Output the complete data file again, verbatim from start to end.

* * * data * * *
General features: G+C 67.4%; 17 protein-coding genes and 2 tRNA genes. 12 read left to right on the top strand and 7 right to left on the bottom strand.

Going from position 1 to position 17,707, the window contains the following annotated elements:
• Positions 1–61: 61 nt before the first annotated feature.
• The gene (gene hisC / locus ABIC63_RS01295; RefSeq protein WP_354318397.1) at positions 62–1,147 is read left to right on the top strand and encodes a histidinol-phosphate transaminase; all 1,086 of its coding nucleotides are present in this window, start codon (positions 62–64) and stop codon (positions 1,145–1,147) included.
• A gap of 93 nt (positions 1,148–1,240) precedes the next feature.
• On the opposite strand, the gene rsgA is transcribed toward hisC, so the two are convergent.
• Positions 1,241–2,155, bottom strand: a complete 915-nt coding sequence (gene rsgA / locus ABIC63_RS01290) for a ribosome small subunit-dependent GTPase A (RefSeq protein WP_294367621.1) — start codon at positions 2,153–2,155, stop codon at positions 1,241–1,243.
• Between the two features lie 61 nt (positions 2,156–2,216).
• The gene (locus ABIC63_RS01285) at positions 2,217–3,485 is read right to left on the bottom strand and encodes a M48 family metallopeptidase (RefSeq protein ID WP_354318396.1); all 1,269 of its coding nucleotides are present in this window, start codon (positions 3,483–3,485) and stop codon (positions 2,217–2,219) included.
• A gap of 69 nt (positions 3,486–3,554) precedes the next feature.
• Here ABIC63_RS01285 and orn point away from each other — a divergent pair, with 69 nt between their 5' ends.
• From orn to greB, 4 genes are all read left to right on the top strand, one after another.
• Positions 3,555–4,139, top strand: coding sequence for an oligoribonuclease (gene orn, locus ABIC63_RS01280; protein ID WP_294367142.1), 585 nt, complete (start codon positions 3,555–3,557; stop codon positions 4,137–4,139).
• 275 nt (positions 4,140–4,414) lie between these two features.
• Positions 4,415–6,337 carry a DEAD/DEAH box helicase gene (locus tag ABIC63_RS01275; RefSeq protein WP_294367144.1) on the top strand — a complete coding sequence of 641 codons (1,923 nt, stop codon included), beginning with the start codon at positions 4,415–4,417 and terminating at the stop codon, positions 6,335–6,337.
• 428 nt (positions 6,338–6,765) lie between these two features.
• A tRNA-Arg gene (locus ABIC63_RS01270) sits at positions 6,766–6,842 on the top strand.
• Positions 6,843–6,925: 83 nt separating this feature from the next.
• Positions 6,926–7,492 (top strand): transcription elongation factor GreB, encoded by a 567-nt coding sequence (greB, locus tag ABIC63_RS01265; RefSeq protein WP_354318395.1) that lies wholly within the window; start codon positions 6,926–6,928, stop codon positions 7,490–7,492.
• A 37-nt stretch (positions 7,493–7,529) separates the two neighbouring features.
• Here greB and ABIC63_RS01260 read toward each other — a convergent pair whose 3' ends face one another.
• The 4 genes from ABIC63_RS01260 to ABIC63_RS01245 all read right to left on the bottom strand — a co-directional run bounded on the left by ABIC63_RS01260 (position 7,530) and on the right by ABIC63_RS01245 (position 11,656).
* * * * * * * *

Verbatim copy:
General features: G+C 67.4%; 17 protein-coding genes and 2 tRNA genes. 12 read left to right on the top strand and 7 right to left on the bottom strand.

Going from position 1 to position 17,707, the window contains the following annotated elements:
• Positions 1–61: 61 nt before the first annotated feature.
• The gene (gene hisC / locus ABIC63_RS01295; RefSeq protein WP_354318397.1) at positions 62–1,147 is read left to right on the top strand and encodes a histidinol-phosphate transaminase; all 1,086 of its coding nucleotides are present in this window, start codon (positions 62–64) and stop codon (positions 1,145–1,147) included.
• A gap of 93 nt (positions 1,148–1,240) precedes the next feature.
• On the opposite strand, the gene rsgA is transcribed toward hisC, so the two are convergent.
• Positions 1,241–2,155, bottom strand: a complete 915-nt coding sequence (gene rsgA / locus ABIC63_RS01290) for a ribosome small subunit-dependent GTPase A (RefSeq protein WP_294367621.1) — start codon at positions 2,153–2,155, stop codon at positions 1,241–1,243.
• Between the two features lie 61 nt (positions 2,156–2,216).
• The gene (locus ABIC63_RS01285) at positions 2,217–3,485 is read right to left on the bottom strand and encodes a M48 family metallopeptidase (RefSeq protein ID WP_354318396.1); all 1,269 of its coding nucleotides are present in this window, start codon (positions 3,483–3,485) and stop codon (positions 2,217–2,219) included.
• A gap of 69 nt (positions 3,486–3,554) precedes the next feature.
• Here ABIC63_RS01285 and orn point away from each other — a divergent pair, with 69 nt between their 5' ends.
• From orn to greB, 4 genes are all read left to right on the top strand, one after another.
• Positions 3,555–4,139, top strand: coding sequence for an oligoribonuclease (gene orn, locus ABIC63_RS01280; protein ID WP_294367142.1), 585 nt, complete (start codon positions 3,555–3,557; stop codon positions 4,137–4,139).
• 275 nt (positions 4,140–4,414) lie between these two features.
• Positions 4,415–6,337 carry a DEAD/DEAH box helicase gene (locus tag ABIC63_RS01275; RefSeq protein WP_294367144.1) on the top strand — a complete coding sequence of 641 codons (1,923 nt, stop codon included), beginning with the start codon at positions 4,415–4,417 and terminating at the stop codon, positions 6,335–6,337.
• 428 nt (positions 6,338–6,765) lie between these two features.
• A tRNA-Arg gene (locus ABIC63_RS01270) sits at positions 6,766–6,842 on the top strand.
• Positions 6,843–6,925: 83 nt separating this feature from the next.
• Positions 6,926–7,492 (top strand): transcription elongation factor GreB, encoded by a 567-nt coding sequence (greB, locus tag ABIC63_RS01265; RefSeq protein WP_354318395.1) that lies wholly within the window; start codon positions 6,926–6,928, stop codon positions 7,490–7,492.
• A 37-nt stretch (positions 7,493–7,529) separates the two neighbouring features.
• Here greB and ABIC63_RS01260 read toward each other — a convergent pair whose 3' ends face one another.
• The 4 genes from ABIC63_RS01260 to ABIC63_RS01245 all read right to left on the bottom strand — a co-directional run bounded on the left by ABIC63_RS01260 (position 7,530) and on the right by ABIC63_RS01245 (position 11,656).